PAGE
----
I’ve been thinking about fictions lately

“For we did not follow cleverly contrived myths when we made known to you the power and coming of our Lord Jesus Christ….” (2 Peter 1:16).

In the public library this week, it occurred to me that this vast collection of writings is divided into two primary sections: fiction and non-fiction. And that started me thinking. Wonder why the basic section is fiction and the “reality” section, if we want to call it that, is labeled “non-fiction”?  Wonder why it’s not the other way around, that the primary part is “Real” or “True” and the secondary part is “fiction” or even “contrived?”

I’m not anti-fiction, incidentally.

I love novels, and read many each year.

My favorites are westerns.  Before dismissing this as shallow and unworthy, the reader might be interested in knowing that a lot of important people have loved a good western (in addition to moi–lol).  General Dwight Eisenhower, busily planning the invasion of Europe to drive the Nazis out of power, read western novels at night (and later in the White House) before retiring.  I expect Ike did it for the same reason I do, as a little escape. Sort of a two hour vacation for the brain.

Westerns are fictions.  People sat down and made up these stories.  And even though Louis L’Amour boasted that his novels were all fact-based (“if I say there is a creek there and a cave next to it, you can find a creek there with a cave next to it”), it’s been proven that he was embellishing the truth.  If anyone cares, I’ve not found them. Yet L’Amour sold over 200 million copies of his novels and they continue to fly off the bookstore shelves.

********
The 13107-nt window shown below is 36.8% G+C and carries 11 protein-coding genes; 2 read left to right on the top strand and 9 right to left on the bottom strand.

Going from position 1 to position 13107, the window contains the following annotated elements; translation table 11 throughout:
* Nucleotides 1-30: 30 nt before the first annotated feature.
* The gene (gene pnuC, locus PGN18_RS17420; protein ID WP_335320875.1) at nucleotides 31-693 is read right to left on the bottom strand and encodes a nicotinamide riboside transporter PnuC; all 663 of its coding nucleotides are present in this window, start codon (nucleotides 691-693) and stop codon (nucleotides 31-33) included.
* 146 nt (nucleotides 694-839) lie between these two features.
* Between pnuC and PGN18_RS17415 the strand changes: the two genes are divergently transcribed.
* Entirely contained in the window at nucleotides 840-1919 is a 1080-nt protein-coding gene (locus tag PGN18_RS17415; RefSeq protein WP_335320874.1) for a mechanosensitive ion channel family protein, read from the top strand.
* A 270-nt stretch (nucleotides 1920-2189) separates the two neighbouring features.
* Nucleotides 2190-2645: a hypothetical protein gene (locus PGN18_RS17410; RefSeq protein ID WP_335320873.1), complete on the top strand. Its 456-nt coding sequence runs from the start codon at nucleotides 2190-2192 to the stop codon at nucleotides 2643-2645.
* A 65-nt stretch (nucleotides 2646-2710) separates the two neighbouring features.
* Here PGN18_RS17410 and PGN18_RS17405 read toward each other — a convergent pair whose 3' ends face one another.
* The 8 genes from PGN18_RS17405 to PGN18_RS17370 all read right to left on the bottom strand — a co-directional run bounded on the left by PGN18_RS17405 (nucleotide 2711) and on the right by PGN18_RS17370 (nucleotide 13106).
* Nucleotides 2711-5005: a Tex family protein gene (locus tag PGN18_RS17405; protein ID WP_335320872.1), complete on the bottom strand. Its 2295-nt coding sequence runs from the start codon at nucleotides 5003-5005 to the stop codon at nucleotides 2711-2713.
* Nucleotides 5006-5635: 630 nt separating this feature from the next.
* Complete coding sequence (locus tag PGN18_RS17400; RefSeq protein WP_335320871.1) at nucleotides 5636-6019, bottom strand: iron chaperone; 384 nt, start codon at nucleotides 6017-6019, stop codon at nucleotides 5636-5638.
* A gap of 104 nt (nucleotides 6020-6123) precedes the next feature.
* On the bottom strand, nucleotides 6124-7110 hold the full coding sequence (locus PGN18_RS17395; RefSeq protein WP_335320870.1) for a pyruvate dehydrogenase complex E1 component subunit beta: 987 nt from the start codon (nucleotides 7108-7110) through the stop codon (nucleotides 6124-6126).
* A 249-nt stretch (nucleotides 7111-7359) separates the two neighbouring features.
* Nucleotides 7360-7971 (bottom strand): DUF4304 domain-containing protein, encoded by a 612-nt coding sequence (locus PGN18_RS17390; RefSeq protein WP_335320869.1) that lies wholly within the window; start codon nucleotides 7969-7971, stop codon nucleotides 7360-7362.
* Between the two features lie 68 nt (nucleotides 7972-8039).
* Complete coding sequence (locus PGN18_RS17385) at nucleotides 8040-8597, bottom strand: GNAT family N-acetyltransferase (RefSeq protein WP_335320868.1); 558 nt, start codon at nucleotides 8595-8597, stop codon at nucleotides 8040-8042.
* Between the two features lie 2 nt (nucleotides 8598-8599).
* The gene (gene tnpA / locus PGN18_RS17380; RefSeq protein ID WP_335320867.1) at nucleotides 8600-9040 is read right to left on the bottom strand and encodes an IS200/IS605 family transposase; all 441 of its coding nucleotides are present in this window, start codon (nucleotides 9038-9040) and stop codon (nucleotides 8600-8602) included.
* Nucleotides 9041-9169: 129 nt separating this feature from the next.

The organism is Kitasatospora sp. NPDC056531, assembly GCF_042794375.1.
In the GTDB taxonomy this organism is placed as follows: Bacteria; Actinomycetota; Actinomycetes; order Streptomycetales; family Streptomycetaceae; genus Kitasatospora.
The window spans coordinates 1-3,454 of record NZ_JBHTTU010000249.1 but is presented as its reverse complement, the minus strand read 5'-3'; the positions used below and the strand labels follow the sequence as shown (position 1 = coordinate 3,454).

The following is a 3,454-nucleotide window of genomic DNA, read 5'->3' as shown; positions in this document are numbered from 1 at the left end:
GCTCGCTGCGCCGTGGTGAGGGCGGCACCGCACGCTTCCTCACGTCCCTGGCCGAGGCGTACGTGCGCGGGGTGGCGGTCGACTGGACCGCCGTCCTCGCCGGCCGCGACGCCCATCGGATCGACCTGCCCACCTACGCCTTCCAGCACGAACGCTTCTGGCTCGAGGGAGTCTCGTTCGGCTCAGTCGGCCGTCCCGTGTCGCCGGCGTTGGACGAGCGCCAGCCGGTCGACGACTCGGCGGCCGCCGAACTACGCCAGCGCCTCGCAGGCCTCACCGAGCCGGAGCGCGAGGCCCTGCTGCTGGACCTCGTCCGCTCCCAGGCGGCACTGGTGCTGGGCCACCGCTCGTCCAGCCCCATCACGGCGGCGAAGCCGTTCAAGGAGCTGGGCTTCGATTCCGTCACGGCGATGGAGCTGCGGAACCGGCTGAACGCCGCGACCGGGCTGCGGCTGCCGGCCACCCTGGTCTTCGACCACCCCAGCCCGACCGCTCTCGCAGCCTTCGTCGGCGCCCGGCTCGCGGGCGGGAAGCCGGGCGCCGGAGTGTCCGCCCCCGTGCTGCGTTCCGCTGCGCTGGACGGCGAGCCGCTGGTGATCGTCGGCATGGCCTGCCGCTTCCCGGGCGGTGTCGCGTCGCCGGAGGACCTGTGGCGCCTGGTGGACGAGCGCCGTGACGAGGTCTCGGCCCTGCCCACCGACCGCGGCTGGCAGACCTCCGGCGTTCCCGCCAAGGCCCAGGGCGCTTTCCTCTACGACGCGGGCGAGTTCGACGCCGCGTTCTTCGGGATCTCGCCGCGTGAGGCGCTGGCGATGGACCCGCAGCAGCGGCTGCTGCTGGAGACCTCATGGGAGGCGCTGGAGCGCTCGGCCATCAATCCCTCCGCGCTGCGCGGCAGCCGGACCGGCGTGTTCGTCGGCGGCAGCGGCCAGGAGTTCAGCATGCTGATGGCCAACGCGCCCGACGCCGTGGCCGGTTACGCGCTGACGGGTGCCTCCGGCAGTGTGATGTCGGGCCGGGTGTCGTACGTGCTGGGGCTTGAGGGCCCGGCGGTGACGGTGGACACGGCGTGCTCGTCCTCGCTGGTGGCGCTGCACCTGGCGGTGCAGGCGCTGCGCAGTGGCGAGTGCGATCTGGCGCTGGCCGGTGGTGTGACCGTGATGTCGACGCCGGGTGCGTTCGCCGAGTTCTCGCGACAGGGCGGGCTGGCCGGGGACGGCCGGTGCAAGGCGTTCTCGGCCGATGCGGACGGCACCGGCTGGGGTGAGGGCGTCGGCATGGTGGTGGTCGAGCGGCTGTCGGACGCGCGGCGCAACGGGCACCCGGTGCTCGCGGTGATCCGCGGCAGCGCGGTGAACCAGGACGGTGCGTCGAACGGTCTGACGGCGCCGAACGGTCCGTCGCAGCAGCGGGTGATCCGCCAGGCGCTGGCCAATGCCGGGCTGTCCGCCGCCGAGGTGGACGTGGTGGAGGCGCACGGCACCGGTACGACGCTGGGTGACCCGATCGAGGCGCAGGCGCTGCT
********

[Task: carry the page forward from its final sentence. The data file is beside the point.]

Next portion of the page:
A German guy named Karl May wrote a ton of western novels without ever having visited the United States.  All he knew was what he had read, yet he concocted characters and plots and scenes and convinced a lot of people.  His books sold over 50 million copies, became the basis for a number of Hollywood movies, and are still available.  May did visit the U.S. once in his life, toward the end.  A reviewer said much of what Karl May wrote was interesting and believable, although in more than one story, he spoke of his characters coming up against an “impenetrable cactus forest,” something no one ever found.

Fictions.  Novels.  Stories. Creative writing.  John Grisham. Lee Child.  Jan Karon.

I’m not sure what it says about the human animal that we pay good money to read a story someone has dreamed up.  (I find it amusing–and more than a little sad–that people who would be horrified at obscene stories from some old guy on the streets will reward the same pervert for sitting at his computer and typing those stories into books which they purchase and make into movies.)

The problem comes when fact and fiction begins to blur.  It’s compounded when someone tries to palm off a fiction as the truth.

Joseph Smith did that.

The founder of the LDS church. Mormons.  He’s been in the news this week, even though he died something over150 years ago.

People are discussing Smith’s 40 wives, a collection which included a teenager young enough to get him arrested for statutory rape and a woman married to someone else at the time.

That bothers some people more than it surprises me.  Seems to me that when a person creates his own religion, he almost always shapes it according to his fleshly desires.  Jim Jones told his people that God wanted the women to submit to him sexually.